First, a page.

Rivera was looking for someone to fulfill Olsen’s “relief valve” role in the offense, and fell short of being able to actually sign Olsen. I like that he’s already explicitly pulling coaches into the personnel decision making. I’m also encouraged by Thomas’ promise, so it will be really exciting to see how he develops under Hoener’s guidance in the coming season.
[On drafting a TE. What’s your sense of that group?]
It is a position we like. Can we target them? Yeah, we could. But you know, we also feel that there’s some other positions in this draft that are available that would really fit some needs for us as well. So again, all options are open to us when it comes to each one of those rounds where we’re picking.....We feel we can fill a couple of really good needs with our first and third round picks.
His answer to this question roves from drafting a tight end, which doesn’t seem to draw a tremendous amount of enthusiasm from Rivera, to his continued frustration (clipped out here) with not having a second round pick. It doesn’t sound like Rivera is particularly focused on “best player available” early in the draft, however. Here he explicitly says the team will be looking to fill “needs” with its first two picks.
[On the plan for the draft]
Immediate thing you have to do, no matter where you’re picking in the first round..it does matter...when you’re in the first five spots, those have to be immediate impact guys. They’re going to be guys that you’re going to put on the field right away, and they’re going to play. That’s always been my philosophy. I’ve always believed in playing young guys when they’re ready to play.
Rivera makes a clear distinction here, between the responsibility of handling a “top 5 pick”, and the pressure on other first round picks. These top picks have to result in instant impact players: Day 1 starters.
Secondly, if you’re gonna make a trade, and you’re gonna go back, that guy you’re gonna take at that spot has to be able to make the kind of impact you need to validate missing an opportunity to take a player that’s a high impact guy. In other words, if you’re going to pass up player A, and you go back and you’re going to take player D, player D has to be equal to player A. You know what I’m saying, because again, if player A is going to play for you for 10 years, player D may not, and then, did you really get value or just get a whole bunch of picks? So you’ve got to be able to sit there and say that the next guy that I’m going to take is gonna be that high impact guy. And that’s what I’m looking for. That’s what I believe we need, is we need a guy that’s going to come in and really change our football team. To me, there’s a few guys on that board that are those kind of players.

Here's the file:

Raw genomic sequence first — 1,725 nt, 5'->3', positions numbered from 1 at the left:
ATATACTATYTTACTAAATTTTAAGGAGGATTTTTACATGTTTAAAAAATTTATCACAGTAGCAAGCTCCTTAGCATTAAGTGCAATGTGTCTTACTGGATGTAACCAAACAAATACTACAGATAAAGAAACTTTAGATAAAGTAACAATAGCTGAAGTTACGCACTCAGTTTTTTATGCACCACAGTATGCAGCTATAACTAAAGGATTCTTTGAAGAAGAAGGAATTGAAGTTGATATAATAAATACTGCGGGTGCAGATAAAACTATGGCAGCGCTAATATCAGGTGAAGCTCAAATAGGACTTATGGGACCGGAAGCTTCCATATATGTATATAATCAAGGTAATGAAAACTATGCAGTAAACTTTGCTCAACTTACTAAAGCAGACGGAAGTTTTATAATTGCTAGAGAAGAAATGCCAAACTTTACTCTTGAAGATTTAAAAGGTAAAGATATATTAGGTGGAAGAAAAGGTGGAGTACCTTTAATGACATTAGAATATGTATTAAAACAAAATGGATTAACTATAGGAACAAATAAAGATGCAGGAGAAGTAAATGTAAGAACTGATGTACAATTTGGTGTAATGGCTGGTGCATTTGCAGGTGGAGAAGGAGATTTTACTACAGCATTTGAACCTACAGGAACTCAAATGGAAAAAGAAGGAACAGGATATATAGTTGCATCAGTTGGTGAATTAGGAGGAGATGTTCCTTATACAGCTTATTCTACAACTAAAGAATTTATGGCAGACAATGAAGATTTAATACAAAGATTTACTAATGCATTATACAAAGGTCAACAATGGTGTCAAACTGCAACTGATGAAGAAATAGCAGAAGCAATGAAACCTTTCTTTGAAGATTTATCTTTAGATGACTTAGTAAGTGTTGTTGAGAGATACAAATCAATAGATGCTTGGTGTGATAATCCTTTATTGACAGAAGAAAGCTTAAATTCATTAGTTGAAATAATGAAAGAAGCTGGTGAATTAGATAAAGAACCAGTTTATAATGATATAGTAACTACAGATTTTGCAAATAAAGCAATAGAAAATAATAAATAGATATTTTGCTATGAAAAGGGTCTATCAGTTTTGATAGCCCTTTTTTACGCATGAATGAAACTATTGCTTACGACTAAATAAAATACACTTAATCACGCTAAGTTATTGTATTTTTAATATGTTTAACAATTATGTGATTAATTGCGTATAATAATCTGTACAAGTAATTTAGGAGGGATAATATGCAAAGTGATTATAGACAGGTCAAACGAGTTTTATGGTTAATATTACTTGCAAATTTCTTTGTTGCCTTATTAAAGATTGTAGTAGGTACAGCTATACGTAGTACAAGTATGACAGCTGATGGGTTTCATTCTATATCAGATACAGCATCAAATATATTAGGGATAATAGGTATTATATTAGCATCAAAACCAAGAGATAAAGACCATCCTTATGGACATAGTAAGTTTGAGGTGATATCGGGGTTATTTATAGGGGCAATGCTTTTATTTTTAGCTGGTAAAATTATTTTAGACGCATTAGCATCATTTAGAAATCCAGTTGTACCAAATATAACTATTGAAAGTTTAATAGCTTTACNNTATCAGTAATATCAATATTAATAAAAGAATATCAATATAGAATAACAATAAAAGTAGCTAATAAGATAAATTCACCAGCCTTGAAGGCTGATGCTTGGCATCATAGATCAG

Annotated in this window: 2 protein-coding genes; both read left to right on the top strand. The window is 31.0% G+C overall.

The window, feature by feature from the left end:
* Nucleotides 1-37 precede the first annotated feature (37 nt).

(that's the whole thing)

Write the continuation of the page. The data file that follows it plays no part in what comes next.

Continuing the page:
Asked about the prospect of trading back from #2, Rivera gave a pretty illuminating and thoughtful answer. Theoretically, he would almost certainly consider a trade back, but within fairly tightly constrained limits. Rivera would only consider a tradeback if it allows the team to take equivalent players. Not slightly worse players for more picks. Equivalent players.
His final line, “to me, there’s a few guys on that board that are those kind of players” is very telling. I read that as “as long as I get one of my three top guys, we can trade back.” It’s probably not unreasonable speculation to assume those three guys are Chase Young, Isaiah Simmons, and Jeff Okudah, as they’re widely held to be the three top defensive players in the draft. If this interpretation is correct, it probably means he’s not open to trading back beyond the 5th or 6th pick, as that’s about as far back as one of those players can be assured to last.
[Do you know what you’re doing at #2. Is there a plan in place?]
Well, I’d like to believe that in the back of my mind I know what we want to do. But you’ve got to go through the process. You’ve got to go through what we’re gonna go through for the next 5 days, with our readings, with our coaches. And then what we’re going to do the next 5 days after that, with Kyle and I....Do we try to make a deal to get back into the second round somewhere along the line as well. There’s a lot to think about.
Finally, unprompted, Rivera raised the possibility getting back into the second round. At about the time Trent Williams was allowed to seek a trade, Rivera spoke about how not having a second round pick was “going to be a burden.” Rivera’s partially full draft quiver is clearly a sore spot. Whether it’s through a trade back, capital acquired in a trade for Trent, or perhaps even a trade up, I expect this is a shortcoming he’s going to give a lot of consideration to - and attempt to resolve - in advance of Day 2 of the draft.